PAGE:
October 28th, 2000

Hit the Button: Disgusted by Political TV Ads? Turn 'em Off

By Gary Ruskin
Commercial Alert

As the 2000 election campaign heated up, millions braced for the barrage of obnoxious political ads that started to fill our homes. They felt a sense of hopelessness about the political morass and corruption and wondered if there was something—anything—they could do to clean it up.

Well, there is. We don’t have to wait for the politicians to take action. We can do it tonight, in our own homes—without spending a penny or losing a moment of time. (In fact, we’ll gain time.)

It’s so simple. We can just turn off our televisions. Put them in the basement or the closet. Perhaps even throw them out.

It’s do-it-ourselves campaign finance reform. Here’s how it works:

The tube is a prime culprit in the corruption of American politics. The high cost of the TV ads drives the money orgy that has swallowed Washington.

“Television advertising is the greatest single force increasing the price of political campaigns,” `The Washington Post’ says. Enormous sums are needed to buy TV ads, which can cost hundreds of thousands of dollars for a national, prime-time 30-second spot.

The money comes mainly from corporations and wealthy special interests, in exchange for political influence. Former Democratic fund-raiser Johnny Chung said it best: “[T]he White House is like a subway—you have to put in coins to open the gates.”

This year’s elections will be the most expensive in history. No matter who wins, fat-cat donors will have more influence than ever, and ordinary citizens less.

It looks like Congress won’t solve the problem that it itself helped to create, so it’s time to take the matter into our own hands.

It would be so easy. Turn off the TV.

If a 30-second spot appears and no one’s watching it, then does it really appear? If fewer people watch, then TV will lose its influence in the political arena, and politicians will spend less money on it. Who is going to spend a fortune to run TV ads that no one sees?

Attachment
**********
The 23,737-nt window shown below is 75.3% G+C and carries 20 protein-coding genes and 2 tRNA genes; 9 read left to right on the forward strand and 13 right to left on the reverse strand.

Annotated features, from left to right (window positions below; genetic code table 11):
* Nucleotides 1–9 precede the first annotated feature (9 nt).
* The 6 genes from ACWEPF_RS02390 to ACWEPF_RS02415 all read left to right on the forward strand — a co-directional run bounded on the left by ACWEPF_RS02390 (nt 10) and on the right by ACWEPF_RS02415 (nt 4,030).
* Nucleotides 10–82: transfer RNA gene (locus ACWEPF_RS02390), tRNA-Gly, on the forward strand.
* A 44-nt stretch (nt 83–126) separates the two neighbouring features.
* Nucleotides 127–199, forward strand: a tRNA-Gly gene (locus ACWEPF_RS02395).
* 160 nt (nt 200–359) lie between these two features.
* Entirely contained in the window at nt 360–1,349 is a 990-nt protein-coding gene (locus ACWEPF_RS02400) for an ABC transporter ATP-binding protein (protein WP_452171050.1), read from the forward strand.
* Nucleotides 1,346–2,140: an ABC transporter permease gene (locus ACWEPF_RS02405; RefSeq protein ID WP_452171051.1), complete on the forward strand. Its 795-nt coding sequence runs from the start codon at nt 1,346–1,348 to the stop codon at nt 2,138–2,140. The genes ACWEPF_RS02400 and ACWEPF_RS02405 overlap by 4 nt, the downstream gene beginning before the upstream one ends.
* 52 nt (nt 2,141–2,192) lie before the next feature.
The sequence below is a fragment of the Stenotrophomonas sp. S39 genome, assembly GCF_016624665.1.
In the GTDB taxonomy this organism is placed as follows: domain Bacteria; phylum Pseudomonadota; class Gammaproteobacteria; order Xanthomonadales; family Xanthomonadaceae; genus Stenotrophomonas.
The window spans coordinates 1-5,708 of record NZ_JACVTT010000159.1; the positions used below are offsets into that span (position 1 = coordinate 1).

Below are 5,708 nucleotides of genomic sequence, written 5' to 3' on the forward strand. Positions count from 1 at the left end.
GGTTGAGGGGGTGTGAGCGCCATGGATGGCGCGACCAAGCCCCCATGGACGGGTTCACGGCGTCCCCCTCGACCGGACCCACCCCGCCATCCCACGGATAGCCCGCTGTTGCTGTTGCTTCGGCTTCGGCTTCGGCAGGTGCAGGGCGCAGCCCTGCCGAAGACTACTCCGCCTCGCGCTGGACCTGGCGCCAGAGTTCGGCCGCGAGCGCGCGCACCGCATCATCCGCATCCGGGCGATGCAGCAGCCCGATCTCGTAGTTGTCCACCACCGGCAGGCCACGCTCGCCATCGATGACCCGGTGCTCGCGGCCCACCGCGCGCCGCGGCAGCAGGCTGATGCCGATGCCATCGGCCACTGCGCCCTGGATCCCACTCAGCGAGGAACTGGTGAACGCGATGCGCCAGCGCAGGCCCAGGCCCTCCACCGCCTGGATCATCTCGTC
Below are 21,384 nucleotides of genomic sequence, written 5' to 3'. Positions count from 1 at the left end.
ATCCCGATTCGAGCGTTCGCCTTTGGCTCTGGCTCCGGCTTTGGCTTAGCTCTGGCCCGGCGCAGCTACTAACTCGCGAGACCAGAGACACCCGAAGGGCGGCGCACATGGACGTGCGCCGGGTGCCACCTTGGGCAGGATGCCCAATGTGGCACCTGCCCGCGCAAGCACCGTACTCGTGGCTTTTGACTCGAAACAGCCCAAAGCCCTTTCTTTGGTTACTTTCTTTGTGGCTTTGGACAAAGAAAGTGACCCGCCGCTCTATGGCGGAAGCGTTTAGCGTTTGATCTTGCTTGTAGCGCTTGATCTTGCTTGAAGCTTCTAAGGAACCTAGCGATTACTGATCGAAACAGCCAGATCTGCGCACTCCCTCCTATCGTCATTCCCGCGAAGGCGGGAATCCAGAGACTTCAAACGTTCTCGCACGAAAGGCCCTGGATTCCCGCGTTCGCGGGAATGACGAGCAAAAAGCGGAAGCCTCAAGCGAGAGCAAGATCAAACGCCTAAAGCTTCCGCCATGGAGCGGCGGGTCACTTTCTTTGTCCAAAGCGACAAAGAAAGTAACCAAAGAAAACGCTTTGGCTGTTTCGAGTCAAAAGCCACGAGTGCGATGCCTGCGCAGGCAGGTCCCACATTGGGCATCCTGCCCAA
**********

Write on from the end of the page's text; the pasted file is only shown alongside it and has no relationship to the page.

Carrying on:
The campaign money might get spent on other things. But the other things don’t cost as much. So campaigns would become less expensive, and the role of money would become smaller. This could make a big difference in the quality of our government. It could bring other benefits, too.

If we watch less TV, we’ll avoid the nasty political ads that have become the common currency of political campaigns. People often forget that the ugliness of politics today is largely a phenomenon of television. In person, politicians usually try to be as nice as Mr. Rogers. That’s why they hire actors to do the dirty work in the ads—they want to keep their own images clean. To stop watching would be a good way to tell politicians that we are fed up with the mudslinging and character assassination, and the hired media hit men. The whole tenor of the campaign season might improve.

The best part is that there’s virtually nothing to lose. Network television is nothing to write home about. Most local news is pathetic and getting worse. “If it bleeds, it leads,” the saying goes.

The campaign “news” has been squeezed into the same pattern. In 1968, the average presidential campaign sound bite on network news was 43 seconds. In 1996 election, it dropped to 8.2 seconds. Third-graders communicate in longer segments than that.

Regrettably, it isn’t likely to get much better. Every technology has predispositions—“The medium is the message,” as Marshall McLuhan said—and the predisposition of television is to dumb down whatever it touches. The tube must “suppress the content of ideas in order to accommodate the requirements of visual interest; that is to say, to accommodate the values of show business,” professor Neil Postman observes in his book `Amusing Ourselves to Death.’

So to smart-up political campaigns, we need to turn off the thing that is doing the most to dumb them down. Might as well read a newspaper instead.

When we disengage from the forces that are wrecking our politics, we render them impotent. We can do this ourselves. By cleaning up our politics, we’d improve our lives as well.

Gary Ruskin is director of Commercial Alert, a group founded by Ralph Nader that opposes the excesses of commercialism, advertising and marketing.


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